Most of the diseases seen today are a result of a mutation in our genetic make-up. Some examples include cancer, Huntington’s, hemophilia and Parkinson’s. In a study performed by researchers at the Tokyo Medical and Dental University, we learn of an autoimmune disease that is revealed to be caused by a genetic abnormality.
Takayasu arteritis (TAK) is a rare type of vasculitis, a group of disorders that cause blood vessel inflammation. In Takayasu's arteritis, the inflammation damages the aorta — the large artery that carries blood from your heart to the rest of your body — and its main branches. The disease can lead to blockages or narrowed arteries (stenosis) or abnormally dilated arteries (aneurysms). Takayasu's arteritis can also lead to arm or chest pain and high blood pressure and eventually to heart failure or stroke.
In the study published in the scientific journal called Circulation: Genomic and Precision Medicine, it is described how Takayasu arteritis is caused by MLX gene mutation. This mutation increased oxidative stress and inflammasome formation and activity, specifically in the aortic valves, explaining the inflammatory state and associated symptoms.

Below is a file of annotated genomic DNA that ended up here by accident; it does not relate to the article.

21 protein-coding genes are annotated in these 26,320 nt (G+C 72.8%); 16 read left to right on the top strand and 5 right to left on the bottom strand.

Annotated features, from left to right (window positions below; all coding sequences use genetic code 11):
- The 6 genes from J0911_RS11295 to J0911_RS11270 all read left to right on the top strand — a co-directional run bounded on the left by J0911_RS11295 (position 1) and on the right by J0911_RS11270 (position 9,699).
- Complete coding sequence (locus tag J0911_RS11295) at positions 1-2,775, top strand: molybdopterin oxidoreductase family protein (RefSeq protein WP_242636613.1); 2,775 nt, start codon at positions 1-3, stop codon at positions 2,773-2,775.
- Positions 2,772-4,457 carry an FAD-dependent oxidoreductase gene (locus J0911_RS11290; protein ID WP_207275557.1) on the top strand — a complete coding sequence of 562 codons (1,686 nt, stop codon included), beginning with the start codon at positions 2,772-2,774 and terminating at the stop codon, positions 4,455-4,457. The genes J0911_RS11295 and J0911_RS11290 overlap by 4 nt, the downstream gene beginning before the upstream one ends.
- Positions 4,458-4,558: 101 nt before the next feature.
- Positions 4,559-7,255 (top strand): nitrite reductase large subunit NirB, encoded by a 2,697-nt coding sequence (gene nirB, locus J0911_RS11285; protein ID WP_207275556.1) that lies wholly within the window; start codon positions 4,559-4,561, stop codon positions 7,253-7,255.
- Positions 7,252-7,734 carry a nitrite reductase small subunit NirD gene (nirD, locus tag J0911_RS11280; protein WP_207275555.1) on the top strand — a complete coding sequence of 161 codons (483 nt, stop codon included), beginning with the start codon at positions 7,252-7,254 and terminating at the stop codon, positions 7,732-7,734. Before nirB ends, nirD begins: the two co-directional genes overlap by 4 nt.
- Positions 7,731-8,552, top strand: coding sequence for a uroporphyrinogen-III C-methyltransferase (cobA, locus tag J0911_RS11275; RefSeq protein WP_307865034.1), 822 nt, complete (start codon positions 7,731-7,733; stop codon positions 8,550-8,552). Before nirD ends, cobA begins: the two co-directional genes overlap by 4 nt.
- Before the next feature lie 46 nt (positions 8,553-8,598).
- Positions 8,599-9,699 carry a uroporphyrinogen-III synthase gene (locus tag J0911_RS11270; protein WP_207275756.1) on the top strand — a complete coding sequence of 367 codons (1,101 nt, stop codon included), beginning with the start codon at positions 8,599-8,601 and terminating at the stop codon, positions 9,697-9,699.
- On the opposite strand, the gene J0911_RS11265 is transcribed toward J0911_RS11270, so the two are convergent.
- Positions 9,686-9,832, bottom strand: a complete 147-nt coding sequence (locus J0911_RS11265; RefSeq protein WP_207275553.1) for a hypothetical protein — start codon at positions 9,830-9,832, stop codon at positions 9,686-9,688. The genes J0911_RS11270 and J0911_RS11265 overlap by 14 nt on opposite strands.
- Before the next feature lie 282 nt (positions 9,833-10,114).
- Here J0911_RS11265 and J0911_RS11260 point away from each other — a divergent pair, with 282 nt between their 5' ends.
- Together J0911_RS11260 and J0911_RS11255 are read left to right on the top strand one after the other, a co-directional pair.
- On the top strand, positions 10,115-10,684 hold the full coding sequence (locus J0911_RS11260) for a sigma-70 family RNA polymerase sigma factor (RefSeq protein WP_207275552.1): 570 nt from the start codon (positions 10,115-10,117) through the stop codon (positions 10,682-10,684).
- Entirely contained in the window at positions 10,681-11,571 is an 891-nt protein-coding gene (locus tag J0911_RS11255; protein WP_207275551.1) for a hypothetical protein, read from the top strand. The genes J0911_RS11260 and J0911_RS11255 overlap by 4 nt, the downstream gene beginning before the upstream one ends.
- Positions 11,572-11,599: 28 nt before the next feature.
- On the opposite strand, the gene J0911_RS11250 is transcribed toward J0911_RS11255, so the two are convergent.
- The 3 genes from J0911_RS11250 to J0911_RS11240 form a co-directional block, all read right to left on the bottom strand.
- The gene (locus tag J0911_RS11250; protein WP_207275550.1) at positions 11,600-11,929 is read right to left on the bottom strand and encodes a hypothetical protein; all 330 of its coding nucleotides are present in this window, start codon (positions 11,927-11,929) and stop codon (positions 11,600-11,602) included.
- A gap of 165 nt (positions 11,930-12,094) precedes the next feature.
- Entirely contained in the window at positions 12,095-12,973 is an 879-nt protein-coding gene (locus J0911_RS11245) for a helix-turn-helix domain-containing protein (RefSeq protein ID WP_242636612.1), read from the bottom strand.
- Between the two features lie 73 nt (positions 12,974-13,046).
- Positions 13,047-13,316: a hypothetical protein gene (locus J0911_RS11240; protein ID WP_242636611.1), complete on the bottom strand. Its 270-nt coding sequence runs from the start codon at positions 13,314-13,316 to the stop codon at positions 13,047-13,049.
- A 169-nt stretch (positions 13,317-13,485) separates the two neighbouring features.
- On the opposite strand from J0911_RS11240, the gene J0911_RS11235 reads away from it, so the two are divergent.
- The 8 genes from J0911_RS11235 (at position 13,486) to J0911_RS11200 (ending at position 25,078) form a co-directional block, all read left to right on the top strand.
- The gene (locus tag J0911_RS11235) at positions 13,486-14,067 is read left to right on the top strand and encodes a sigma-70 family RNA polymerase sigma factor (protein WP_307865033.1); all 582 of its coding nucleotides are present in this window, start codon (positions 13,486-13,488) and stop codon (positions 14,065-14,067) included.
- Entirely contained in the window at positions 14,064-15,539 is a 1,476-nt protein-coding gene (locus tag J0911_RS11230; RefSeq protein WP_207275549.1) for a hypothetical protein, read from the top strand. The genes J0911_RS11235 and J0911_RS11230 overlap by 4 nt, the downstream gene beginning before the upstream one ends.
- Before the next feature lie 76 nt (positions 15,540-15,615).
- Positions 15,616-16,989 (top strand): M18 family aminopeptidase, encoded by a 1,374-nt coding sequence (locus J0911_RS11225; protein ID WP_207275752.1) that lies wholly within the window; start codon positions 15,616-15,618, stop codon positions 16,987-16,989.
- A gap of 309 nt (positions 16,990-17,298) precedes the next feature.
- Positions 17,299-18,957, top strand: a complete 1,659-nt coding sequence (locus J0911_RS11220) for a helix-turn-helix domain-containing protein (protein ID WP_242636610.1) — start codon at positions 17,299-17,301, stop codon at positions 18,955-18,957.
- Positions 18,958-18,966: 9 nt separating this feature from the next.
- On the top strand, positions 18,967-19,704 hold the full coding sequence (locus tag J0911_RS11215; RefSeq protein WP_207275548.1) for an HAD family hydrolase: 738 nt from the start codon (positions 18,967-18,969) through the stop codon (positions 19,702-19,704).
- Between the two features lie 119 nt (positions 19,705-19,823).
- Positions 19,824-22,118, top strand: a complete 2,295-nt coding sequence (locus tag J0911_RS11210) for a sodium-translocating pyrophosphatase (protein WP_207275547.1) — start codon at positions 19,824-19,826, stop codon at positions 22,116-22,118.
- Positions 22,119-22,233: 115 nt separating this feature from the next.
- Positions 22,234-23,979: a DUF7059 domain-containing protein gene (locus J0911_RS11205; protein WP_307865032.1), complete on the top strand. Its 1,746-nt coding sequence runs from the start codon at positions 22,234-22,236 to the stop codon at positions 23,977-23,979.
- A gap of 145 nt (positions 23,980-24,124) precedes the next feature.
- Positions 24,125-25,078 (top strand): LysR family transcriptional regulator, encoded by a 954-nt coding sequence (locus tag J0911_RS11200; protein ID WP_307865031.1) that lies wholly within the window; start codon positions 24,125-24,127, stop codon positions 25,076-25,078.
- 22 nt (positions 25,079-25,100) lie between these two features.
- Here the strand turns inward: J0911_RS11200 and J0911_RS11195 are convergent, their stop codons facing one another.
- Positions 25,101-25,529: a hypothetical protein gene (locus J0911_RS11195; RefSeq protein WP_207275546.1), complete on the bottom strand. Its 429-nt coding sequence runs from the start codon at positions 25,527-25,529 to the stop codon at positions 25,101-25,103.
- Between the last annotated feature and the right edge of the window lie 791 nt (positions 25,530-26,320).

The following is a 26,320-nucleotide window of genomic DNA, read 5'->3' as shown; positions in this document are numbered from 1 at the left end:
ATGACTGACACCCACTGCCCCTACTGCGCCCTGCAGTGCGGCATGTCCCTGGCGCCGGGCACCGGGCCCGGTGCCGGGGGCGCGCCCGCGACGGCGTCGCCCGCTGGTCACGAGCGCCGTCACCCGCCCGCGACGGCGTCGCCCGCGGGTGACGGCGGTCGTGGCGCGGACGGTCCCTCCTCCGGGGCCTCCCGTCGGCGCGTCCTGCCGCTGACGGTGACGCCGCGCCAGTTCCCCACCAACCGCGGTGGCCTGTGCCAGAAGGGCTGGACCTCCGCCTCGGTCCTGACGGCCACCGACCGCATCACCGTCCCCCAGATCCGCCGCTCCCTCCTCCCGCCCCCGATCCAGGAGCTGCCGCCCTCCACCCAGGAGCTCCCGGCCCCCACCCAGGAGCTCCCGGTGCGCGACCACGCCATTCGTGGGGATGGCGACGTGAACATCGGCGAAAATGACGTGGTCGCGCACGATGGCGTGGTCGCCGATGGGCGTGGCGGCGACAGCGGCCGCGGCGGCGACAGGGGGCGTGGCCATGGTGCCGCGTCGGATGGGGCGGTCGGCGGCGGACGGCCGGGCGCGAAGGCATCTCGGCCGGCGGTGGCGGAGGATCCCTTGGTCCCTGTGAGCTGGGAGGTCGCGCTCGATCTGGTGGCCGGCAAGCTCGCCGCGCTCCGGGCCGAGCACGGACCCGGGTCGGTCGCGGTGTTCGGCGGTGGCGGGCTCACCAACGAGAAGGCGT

A single nucleotide polymorphism (a variation in a single base pair a DNA sequence) of the MLX gene correlates with changes in the binding site on the protein. The alteration of the binding site causes increases in the severity of arterial lesions and morbidity of aortic regurgitation.
The researchers determined that the structural changes of the protein binding site result in the molecule’s increased interaction with another protein called MondoA. MondoA and MLX interaction promotes the formation of inflammasomes; molecules that are involved in inflammation. Over-activated inflammation results often in autoimmune disorders which might help to explain for the symptom of arterial dysfunction and its consequences that eventually result from a chronically inflamed state.
"After proving the link between the mutation and this disease, we looked at how the altered gene product makes patients ill," co-author Mitsuaki Isobe says. "We first found that the equivalent protein in mice was mainly expressed in the aortic valves controlling blood flow at heart, suggesting that this is also the site affected in human Takayasu arteritis patients."
The findings of the team suggest that the genetic mutation of MLX plays a crucial role in the pathogenesis of TAK, which was previously undefined. "Now we know the specific ways that this mutation impairs patients' immune systems, we can look at ways of remedying this," says contributing author Yasuhiro Maejima. "For example, the antibody tocilizumab is effective against another disease involving excessive inflammasome activation, familial Mediterranean fever, so it could also be effective for Takayasu arteritis."